“For people who have experienced trauma those things tend to not be present, so the more you practice predictability by practicing group agreements, and building authentic relationships between you and the youth, and among the youth, it starts to feel more safe,” Himelstein said.
It can be tricky to know if relational trust has been built, but Himelstein said when students are more willing to share openly about themselves or they’re relating class material to their own lives, that’s one sign they feel safe. Of course it’s complicated because of different personality types, some of which may naturally be more reserved. But even with introverted students, teachers can often tell if trust is there through their writing or if they share something out loud even once.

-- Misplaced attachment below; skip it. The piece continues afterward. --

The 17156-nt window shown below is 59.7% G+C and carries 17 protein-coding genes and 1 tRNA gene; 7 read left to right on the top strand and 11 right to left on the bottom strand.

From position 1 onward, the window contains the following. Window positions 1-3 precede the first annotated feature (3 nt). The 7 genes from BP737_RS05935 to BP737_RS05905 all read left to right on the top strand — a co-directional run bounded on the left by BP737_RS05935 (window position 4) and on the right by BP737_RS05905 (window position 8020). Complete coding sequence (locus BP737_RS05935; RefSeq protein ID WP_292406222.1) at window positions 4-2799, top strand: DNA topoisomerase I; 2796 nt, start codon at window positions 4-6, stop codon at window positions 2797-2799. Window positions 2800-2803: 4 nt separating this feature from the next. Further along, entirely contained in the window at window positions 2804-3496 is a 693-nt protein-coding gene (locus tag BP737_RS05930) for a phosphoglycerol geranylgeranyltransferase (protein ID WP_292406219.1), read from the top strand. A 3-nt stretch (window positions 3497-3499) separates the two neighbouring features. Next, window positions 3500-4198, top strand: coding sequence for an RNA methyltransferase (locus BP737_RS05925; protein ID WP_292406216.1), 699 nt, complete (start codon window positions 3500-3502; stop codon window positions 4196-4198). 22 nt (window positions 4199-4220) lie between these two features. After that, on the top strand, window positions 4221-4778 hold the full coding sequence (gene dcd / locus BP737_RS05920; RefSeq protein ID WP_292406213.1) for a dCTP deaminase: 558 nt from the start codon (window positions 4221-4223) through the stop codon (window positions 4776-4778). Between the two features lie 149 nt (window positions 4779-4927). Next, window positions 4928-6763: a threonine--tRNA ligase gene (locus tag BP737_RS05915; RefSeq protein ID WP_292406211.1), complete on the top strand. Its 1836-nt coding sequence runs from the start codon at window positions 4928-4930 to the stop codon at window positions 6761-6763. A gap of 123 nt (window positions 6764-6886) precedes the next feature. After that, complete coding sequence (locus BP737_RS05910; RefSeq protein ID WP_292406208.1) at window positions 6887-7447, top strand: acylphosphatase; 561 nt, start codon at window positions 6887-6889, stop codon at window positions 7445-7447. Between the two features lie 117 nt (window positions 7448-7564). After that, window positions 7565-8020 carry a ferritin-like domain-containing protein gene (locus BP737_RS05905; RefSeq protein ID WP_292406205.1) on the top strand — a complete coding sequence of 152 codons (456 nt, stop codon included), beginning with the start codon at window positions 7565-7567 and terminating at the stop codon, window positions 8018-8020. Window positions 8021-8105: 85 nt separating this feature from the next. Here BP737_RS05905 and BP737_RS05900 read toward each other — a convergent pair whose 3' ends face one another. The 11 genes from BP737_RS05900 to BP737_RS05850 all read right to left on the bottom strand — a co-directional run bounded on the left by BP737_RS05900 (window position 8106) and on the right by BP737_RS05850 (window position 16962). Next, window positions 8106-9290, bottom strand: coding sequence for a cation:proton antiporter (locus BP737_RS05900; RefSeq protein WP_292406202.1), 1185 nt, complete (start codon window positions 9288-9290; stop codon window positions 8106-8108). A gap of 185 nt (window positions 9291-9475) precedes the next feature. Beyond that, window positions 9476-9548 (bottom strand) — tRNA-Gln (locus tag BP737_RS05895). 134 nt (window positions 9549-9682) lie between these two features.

“You can check in with the youth and not just leave it up to your own assessment or guesswork in terms of where they’re at in feeling safe and that there’s trust in the room,” Himelstein said. If there’s more work to be done, trust games and icebreakers can help people get more comfortable.
4. Understand intersectionality. Be mindful of implicit bias and culture.
Mindfulness cannot be detached from the other ways teachers interact with students in the classroom. Himelstein said it’s important to take note if, for example, girls are being punished more harshly for the same behavior a male student exhibits, but for which he isn’t punished.
“It depends on the context, but I’ve definitely coached some teachers and therapists who work in diverse settings in terms of who they call on the most, who gets the most energy, how their expectations are shifting depending on different folks,” Himelstein said.